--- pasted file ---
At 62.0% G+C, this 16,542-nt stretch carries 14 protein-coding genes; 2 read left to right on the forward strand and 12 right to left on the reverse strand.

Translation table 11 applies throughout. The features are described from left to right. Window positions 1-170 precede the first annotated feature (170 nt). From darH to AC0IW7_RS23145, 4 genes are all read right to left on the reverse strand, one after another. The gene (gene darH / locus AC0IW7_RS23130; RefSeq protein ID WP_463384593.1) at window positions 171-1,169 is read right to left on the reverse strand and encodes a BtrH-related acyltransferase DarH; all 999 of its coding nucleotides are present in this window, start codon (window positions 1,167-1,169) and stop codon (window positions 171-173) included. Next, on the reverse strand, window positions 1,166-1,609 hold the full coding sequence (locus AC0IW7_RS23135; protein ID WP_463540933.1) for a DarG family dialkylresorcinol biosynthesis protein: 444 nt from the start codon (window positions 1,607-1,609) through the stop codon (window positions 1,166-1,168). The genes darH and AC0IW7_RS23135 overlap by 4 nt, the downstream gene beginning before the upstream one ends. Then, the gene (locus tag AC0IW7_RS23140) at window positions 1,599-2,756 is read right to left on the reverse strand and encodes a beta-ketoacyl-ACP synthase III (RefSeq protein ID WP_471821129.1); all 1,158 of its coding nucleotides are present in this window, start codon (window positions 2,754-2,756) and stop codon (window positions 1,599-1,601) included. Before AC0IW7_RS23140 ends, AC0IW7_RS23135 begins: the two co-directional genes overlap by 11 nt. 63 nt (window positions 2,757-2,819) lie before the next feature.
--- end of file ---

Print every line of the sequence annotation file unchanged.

At 62.0% G+C, this 16,542-nt stretch carries 14 protein-coding genes; 2 read left to right on the forward strand and 12 right to left on the reverse strand.

Translation table 11 applies throughout. The features are described from left to right. Window positions 1-170 precede the first annotated feature (170 nt). From darH to AC0IW7_RS23145, 4 genes are all read right to left on the reverse strand, one after another. The gene (gene darH / locus AC0IW7_RS23130; RefSeq protein ID WP_463384593.1) at window positions 171-1,169 is read right to left on the reverse strand and encodes a BtrH-related acyltransferase DarH; all 999 of its coding nucleotides are present in this window, start codon (window positions 1,167-1,169) and stop codon (window positions 171-173) included. Next, on the reverse strand, window positions 1,166-1,609 hold the full coding sequence (locus AC0IW7_RS23135; protein ID WP_463540933.1) for a DarG family dialkylresorcinol biosynthesis protein: 444 nt from the start codon (window positions 1,607-1,609) through the stop codon (window positions 1,166-1,168). The genes darH and AC0IW7_RS23135 overlap by 4 nt, the downstream gene beginning before the upstream one ends. Then, the gene (locus tag AC0IW7_RS23140) at window positions 1,599-2,756 is read right to left on the reverse strand and encodes a beta-ketoacyl-ACP synthase III (RefSeq protein ID WP_471821129.1); all 1,158 of its coding nucleotides are present in this window, start codon (window positions 2,754-2,756) and stop codon (window positions 1,599-1,601) included. Before AC0IW7_RS23140 ends, AC0IW7_RS23135 begins: the two co-directional genes overlap by 11 nt. 63 nt (window positions 2,757-2,819) lie before the next feature.